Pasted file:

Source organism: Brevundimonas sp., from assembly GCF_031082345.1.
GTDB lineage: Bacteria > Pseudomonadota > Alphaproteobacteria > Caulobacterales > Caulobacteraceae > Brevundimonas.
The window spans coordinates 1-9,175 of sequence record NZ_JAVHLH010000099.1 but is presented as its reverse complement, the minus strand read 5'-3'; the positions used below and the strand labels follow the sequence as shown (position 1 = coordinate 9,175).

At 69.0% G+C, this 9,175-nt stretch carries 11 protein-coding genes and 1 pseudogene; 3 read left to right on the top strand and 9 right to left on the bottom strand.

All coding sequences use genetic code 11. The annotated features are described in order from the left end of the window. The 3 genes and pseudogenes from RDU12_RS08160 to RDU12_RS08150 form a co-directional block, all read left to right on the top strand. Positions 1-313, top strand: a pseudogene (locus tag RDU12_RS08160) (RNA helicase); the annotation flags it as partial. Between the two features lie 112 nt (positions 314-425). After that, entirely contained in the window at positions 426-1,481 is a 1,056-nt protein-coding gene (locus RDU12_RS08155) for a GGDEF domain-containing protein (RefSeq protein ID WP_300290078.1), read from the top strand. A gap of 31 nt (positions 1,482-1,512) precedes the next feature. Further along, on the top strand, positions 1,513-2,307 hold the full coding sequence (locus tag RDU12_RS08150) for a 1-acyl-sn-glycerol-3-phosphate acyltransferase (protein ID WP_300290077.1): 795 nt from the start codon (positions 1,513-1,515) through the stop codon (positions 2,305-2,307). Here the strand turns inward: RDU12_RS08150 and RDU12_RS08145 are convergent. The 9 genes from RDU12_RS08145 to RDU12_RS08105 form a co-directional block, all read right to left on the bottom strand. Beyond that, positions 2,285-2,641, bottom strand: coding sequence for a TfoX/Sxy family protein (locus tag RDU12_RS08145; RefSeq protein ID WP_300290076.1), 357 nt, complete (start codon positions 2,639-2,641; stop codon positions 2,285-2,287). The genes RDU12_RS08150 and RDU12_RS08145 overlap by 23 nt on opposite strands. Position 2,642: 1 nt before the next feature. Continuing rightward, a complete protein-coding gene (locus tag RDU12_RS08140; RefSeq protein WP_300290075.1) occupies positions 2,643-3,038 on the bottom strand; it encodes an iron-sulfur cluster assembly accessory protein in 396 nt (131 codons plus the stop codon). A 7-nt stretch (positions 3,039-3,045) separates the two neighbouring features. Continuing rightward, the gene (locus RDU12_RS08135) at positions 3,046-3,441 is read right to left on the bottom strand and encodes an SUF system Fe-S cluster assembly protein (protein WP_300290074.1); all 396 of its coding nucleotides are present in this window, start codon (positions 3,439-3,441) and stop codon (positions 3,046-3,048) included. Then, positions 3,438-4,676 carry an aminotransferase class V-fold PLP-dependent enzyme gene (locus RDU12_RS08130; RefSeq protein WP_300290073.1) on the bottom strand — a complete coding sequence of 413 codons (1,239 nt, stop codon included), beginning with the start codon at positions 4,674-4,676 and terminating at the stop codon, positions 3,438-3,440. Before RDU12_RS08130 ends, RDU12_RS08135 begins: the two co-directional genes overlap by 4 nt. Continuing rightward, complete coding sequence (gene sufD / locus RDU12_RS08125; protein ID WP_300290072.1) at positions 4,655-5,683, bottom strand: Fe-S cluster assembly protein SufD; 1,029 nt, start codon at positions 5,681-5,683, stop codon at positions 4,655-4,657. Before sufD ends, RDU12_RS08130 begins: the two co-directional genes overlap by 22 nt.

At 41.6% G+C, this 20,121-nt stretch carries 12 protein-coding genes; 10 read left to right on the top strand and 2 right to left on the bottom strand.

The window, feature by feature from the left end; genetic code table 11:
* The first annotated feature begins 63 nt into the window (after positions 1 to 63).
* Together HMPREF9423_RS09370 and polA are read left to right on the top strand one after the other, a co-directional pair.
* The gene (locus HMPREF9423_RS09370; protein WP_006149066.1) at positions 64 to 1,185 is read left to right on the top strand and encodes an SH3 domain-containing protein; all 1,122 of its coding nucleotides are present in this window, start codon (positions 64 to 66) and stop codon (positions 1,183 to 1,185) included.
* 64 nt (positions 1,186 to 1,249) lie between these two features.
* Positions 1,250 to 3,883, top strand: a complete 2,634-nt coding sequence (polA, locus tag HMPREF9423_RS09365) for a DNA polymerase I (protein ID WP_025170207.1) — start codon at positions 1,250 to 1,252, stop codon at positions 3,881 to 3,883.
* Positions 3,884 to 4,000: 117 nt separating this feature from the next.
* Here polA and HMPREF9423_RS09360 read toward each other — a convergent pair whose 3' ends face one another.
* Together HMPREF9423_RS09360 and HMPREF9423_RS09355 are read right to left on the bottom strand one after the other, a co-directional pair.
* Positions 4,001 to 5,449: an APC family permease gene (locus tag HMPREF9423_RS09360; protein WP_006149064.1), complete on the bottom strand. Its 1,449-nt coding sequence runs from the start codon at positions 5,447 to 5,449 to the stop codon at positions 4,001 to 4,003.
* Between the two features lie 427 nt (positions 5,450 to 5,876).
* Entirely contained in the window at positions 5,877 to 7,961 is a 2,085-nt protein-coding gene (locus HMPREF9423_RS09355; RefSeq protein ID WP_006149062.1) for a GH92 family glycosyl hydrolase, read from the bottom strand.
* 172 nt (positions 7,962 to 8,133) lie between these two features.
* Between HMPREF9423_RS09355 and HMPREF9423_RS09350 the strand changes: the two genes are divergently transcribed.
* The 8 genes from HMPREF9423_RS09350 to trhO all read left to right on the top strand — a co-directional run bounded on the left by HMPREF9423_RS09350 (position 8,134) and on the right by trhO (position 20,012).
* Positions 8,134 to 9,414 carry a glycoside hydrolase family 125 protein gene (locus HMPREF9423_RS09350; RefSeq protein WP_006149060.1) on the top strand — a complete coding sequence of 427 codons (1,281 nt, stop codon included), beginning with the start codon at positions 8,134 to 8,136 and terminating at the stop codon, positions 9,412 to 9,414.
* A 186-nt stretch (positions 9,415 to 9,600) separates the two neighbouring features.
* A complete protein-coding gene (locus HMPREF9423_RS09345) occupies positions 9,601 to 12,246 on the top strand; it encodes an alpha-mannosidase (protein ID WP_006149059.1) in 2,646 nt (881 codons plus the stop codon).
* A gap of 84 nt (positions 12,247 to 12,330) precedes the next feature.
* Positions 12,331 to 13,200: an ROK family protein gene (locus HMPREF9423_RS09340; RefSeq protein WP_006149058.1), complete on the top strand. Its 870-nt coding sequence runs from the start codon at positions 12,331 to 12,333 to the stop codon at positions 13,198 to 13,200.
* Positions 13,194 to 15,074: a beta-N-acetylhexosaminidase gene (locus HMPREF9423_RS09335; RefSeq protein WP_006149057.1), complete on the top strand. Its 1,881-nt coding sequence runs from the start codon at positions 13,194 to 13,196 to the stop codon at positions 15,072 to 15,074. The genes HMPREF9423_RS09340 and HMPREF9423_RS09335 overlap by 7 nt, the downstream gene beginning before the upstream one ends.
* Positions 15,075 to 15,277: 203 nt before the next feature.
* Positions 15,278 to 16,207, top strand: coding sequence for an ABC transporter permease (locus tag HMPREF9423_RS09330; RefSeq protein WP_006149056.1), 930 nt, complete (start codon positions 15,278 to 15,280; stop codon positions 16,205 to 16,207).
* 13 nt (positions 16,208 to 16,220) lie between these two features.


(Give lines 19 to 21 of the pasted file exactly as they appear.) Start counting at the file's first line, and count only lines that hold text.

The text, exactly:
* 172 nt (positions 7,962 to 8,133) lie between these two features.
* Between HMPREF9423_RS09355 and HMPREF9423_RS09350 the strand changes: the two genes are divergently transcribed.
* The 8 genes from HMPREF9423_RS09350 to trhO all read left to right on the top strand — a co-directional run bounded on the left by HMPREF9423_RS09350 (position 8,134) and on the right by trhO (position 20,012).